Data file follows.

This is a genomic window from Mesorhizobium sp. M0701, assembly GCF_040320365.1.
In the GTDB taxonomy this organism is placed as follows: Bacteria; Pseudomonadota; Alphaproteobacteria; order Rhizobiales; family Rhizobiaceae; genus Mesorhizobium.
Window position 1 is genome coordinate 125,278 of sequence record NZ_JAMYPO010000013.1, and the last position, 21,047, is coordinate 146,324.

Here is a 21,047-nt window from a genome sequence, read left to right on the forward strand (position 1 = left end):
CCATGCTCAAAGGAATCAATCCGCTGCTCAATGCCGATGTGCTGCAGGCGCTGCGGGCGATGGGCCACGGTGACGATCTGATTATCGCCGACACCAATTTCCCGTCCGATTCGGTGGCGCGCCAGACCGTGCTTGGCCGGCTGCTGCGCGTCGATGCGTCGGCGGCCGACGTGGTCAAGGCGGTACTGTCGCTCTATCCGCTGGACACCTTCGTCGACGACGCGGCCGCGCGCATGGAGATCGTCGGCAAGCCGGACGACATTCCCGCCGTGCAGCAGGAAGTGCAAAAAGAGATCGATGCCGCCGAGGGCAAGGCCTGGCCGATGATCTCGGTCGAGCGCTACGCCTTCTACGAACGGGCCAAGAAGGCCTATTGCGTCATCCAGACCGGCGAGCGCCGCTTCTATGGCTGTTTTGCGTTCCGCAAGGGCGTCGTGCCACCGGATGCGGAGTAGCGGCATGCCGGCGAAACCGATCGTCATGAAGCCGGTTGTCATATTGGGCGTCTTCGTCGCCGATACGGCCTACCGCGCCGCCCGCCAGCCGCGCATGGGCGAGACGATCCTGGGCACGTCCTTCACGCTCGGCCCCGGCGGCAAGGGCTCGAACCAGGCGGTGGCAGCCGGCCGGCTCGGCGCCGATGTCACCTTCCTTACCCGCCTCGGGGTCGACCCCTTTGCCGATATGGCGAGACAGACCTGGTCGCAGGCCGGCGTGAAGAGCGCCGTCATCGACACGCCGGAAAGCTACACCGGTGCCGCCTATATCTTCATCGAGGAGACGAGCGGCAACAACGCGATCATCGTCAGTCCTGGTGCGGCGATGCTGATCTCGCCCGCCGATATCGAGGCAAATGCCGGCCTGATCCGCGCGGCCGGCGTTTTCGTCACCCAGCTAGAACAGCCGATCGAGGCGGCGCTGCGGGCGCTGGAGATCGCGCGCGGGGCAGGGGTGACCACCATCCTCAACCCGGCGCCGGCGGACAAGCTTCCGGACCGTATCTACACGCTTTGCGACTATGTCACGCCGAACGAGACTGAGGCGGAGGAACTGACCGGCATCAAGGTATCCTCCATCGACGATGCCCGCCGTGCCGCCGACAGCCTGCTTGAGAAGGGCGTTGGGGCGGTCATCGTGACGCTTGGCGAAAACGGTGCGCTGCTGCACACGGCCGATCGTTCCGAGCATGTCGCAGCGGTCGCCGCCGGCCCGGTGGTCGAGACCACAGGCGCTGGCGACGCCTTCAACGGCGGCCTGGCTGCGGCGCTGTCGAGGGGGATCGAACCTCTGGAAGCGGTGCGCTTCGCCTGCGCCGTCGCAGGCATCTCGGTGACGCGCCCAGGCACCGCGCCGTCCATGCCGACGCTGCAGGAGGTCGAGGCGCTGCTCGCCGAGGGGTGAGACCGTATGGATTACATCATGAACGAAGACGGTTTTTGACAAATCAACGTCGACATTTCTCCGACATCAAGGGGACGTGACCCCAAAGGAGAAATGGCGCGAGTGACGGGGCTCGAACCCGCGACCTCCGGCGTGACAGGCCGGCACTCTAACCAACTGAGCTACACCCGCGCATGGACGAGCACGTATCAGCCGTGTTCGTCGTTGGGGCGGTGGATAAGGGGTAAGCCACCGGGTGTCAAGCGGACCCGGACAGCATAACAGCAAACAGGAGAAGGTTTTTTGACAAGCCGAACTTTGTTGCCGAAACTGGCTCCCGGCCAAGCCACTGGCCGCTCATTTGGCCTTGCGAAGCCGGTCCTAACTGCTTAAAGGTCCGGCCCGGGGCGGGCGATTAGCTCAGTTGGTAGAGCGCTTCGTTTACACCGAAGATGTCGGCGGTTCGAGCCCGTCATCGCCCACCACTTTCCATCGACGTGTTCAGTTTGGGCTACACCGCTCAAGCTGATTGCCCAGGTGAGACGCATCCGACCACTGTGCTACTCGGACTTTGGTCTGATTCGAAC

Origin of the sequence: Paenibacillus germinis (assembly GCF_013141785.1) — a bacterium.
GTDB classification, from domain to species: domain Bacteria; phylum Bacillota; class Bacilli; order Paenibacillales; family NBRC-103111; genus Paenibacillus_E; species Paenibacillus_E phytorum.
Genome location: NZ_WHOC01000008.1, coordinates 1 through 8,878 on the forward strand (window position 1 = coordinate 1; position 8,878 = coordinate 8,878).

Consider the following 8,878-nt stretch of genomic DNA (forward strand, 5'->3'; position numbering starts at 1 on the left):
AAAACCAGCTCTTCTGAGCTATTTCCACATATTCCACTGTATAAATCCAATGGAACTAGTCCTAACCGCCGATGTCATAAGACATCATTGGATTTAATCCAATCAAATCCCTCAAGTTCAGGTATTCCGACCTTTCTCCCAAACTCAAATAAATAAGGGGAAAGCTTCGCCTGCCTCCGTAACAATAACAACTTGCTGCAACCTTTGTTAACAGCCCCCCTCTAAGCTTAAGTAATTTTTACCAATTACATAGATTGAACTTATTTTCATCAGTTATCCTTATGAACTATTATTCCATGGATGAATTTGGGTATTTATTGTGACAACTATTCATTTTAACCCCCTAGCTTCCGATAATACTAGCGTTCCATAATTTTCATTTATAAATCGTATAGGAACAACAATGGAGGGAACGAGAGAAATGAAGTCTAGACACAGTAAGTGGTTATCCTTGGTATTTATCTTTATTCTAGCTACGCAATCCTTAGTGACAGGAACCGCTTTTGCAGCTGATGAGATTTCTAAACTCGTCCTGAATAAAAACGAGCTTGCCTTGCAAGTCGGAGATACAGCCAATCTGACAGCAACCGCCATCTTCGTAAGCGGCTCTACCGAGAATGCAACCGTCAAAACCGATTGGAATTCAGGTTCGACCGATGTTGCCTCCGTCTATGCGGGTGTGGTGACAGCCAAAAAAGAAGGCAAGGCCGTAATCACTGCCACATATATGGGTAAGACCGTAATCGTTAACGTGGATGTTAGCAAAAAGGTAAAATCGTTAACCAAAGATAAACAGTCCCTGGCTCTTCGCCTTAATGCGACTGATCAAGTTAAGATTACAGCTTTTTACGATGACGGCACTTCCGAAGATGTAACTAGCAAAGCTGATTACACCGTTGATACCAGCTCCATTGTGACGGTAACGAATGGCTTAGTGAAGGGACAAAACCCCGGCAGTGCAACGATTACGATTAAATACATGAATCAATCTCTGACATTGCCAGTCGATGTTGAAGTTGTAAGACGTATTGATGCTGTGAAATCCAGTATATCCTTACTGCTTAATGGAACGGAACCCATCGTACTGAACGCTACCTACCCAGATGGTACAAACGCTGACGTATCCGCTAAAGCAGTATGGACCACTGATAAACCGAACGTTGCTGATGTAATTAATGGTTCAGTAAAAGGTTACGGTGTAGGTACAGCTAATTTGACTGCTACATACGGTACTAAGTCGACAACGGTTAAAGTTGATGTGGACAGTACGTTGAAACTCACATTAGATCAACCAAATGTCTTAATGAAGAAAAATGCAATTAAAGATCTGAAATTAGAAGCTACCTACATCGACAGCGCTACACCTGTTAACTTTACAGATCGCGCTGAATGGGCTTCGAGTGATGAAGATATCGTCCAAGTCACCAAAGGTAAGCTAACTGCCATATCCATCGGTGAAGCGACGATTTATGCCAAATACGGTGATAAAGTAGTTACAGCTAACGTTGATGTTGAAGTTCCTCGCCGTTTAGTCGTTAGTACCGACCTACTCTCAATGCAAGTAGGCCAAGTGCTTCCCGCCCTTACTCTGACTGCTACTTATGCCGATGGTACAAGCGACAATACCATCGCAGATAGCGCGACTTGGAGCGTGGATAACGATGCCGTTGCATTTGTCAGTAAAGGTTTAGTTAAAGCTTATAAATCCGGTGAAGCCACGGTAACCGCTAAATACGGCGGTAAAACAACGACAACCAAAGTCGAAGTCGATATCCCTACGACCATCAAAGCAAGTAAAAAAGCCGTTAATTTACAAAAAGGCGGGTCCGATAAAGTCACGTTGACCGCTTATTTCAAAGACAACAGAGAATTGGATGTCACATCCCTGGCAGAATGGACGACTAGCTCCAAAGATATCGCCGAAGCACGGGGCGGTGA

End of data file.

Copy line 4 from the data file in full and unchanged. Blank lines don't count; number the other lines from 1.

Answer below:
Here is a 21,047-nt window from a genome sequence, read left to right on the forward strand (position 1 = left end):